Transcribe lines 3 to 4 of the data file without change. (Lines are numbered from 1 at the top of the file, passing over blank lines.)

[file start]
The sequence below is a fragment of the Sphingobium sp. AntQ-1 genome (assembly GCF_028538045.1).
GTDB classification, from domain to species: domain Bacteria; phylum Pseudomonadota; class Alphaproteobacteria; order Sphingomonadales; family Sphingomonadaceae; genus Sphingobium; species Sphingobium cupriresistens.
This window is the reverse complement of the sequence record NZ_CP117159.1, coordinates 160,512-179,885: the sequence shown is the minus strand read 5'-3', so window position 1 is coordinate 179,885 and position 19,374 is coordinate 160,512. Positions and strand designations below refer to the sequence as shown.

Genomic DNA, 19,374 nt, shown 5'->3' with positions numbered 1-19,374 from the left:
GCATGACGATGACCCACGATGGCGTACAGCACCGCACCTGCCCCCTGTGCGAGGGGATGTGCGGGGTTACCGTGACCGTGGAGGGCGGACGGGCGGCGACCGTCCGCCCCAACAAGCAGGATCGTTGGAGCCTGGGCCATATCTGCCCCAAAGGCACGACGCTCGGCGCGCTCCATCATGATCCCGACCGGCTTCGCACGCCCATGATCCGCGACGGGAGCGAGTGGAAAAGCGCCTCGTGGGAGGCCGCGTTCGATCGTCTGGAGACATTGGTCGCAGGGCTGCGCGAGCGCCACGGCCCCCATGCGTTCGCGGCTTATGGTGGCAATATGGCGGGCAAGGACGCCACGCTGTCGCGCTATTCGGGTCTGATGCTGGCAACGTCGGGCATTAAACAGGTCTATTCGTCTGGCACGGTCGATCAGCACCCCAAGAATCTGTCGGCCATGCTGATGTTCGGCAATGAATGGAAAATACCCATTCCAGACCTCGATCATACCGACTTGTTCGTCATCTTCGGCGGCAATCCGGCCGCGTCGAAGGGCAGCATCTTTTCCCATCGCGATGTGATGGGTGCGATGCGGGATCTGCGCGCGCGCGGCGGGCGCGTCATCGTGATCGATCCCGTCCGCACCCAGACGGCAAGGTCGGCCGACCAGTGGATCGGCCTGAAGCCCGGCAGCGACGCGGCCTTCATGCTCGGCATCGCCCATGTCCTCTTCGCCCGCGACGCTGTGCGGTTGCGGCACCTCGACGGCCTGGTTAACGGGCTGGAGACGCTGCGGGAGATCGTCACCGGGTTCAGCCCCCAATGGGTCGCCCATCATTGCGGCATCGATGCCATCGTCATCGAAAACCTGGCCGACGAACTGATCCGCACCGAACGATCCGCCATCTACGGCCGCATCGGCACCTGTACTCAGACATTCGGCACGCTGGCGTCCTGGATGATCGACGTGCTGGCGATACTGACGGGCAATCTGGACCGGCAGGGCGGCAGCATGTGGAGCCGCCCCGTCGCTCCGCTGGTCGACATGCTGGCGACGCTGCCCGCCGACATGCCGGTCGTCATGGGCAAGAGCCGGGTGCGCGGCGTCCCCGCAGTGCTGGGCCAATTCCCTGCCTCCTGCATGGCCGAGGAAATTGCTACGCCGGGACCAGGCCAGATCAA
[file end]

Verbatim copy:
This window is the reverse complement of the sequence record NZ_CP117159.1, coordinates 160,512-179,885: the sequence shown is the minus strand read 5'-3', so window position 1 is coordinate 179,885 and position 19,374 is coordinate 160,512. Positions and strand designations below refer to the sequence as shown.

Genomic DNA, 19,374 nt, shown 5'->3' with positions numbered 1-19,374 from the left: